10 Nov, 14 | by BMJ

richard_lehmanNEJM 6 November 2014 Vol 371
1771 The first paper in the New England Journal this week describes a French trial of rituximab versus azathioprine for maintenance in ANCA associated vasculitis. “At month 28, major relapse had occurred in 17 patients in the azathioprine group (29%) and in 3 patients in the rituximab group (5%) (hazard ratio, 6.61; 95% confidence interval [CI], 1.56 to 27.96; P=0.002). Hence, to avoid one major relapse, 4 patients (95% CI, 3 to 9) had to be treated with systematic rituximab infusions rather than with azathioprine.” Now that’s good reporting, but why so few patients? It’s because ANCA associated vasculitis, first described by Friedrich Wegener in 1936, is quite rare. I went on a miserable detour to find out why Wegener’s name became detached from his granulomatosis. He spent the years 1939-44 as an SS pathologist adjacent to the ghetto at Łódź, where 250 000 Jews were crammed in to die from hunger, disease, overwork, or maltreatment, or sent to nearby Chełmno or more distant Auschwitz to be gassed. One thousand survived. So few records remain that it is impossible to prove that Wegener was guilty. Or innocent. Outside the ghetto at Łódź, 120 000 of the city’s Polish inhabitants are also thought to have died. Plenty of work for a pathologist, then. more…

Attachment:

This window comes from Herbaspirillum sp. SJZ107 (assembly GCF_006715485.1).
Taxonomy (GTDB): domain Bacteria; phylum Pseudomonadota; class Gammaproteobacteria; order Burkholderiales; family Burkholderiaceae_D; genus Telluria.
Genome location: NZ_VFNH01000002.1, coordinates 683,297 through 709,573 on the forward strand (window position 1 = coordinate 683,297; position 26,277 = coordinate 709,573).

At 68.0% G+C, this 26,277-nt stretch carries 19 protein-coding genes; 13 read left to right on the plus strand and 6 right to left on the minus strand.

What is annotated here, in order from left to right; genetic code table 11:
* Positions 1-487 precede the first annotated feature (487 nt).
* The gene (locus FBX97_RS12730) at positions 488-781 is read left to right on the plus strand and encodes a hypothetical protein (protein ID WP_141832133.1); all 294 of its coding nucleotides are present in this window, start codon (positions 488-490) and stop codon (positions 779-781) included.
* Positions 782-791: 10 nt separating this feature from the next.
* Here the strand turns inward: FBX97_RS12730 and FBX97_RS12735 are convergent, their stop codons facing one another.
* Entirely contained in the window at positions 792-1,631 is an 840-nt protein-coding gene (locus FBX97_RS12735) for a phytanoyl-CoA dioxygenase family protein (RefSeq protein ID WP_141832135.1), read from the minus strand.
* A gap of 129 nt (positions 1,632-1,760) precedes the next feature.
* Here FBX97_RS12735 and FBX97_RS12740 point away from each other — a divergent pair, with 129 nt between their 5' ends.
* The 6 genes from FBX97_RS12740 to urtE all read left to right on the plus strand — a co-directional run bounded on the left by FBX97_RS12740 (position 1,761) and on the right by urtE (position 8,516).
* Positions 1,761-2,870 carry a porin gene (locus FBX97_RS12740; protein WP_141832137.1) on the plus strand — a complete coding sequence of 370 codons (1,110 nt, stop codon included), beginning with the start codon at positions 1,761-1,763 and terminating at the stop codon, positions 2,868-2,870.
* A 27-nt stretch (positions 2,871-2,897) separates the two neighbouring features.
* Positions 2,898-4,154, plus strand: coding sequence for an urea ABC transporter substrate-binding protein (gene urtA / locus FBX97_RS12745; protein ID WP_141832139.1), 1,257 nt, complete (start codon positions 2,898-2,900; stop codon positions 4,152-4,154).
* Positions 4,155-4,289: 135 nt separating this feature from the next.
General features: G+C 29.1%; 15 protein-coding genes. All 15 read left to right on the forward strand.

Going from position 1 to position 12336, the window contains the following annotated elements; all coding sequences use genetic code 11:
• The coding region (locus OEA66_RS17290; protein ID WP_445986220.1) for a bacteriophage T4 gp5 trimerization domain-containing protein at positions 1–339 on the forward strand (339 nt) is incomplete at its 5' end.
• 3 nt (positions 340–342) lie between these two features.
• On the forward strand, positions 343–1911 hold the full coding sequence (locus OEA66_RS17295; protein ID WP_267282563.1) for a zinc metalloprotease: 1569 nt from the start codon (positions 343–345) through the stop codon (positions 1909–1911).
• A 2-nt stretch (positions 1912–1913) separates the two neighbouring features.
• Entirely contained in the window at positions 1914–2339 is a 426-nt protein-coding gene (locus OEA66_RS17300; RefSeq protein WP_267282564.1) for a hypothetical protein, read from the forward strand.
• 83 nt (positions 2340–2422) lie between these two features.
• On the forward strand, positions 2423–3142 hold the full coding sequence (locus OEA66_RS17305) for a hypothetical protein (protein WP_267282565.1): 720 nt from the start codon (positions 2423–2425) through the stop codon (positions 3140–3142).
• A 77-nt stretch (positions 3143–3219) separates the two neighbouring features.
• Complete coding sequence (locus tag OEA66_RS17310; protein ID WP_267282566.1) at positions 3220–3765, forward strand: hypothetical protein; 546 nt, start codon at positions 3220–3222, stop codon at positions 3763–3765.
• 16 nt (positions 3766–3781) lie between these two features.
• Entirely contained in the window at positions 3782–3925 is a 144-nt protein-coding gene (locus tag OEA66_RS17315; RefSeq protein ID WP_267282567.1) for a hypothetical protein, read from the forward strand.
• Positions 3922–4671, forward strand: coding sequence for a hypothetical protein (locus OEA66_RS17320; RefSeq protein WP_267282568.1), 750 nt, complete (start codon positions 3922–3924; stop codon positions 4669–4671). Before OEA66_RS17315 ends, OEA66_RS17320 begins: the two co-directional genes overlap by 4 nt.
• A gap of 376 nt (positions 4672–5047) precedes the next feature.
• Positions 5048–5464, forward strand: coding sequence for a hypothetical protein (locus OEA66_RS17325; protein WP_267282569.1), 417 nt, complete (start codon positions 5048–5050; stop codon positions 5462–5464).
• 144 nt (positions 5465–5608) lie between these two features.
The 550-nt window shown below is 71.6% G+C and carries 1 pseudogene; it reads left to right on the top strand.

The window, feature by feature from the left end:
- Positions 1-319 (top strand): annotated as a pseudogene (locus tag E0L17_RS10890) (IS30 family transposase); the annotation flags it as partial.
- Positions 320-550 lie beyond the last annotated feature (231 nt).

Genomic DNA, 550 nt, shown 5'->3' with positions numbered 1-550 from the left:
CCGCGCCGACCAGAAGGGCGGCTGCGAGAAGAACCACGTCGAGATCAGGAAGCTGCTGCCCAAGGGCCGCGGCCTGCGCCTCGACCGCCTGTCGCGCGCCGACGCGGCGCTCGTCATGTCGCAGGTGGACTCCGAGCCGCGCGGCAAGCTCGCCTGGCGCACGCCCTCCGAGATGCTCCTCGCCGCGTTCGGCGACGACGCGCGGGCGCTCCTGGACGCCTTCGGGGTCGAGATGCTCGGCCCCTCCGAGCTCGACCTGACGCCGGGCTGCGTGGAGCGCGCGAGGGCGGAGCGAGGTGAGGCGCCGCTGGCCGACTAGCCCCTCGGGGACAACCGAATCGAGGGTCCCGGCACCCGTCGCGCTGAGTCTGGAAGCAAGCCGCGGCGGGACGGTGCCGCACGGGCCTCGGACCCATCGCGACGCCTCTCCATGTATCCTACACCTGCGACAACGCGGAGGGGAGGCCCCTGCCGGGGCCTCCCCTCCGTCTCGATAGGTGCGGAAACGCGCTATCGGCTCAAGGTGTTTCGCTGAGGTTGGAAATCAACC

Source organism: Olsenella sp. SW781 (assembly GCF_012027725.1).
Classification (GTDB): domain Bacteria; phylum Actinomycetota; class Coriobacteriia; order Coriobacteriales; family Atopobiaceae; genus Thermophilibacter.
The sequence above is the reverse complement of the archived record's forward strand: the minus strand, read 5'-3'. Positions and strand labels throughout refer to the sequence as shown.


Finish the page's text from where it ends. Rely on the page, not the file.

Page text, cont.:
Richard Lehman’s journal review—3 November 2014

3 Nov, 14 | by BMJ

richard_lehmanNEJM 30 October 2014 Vol 371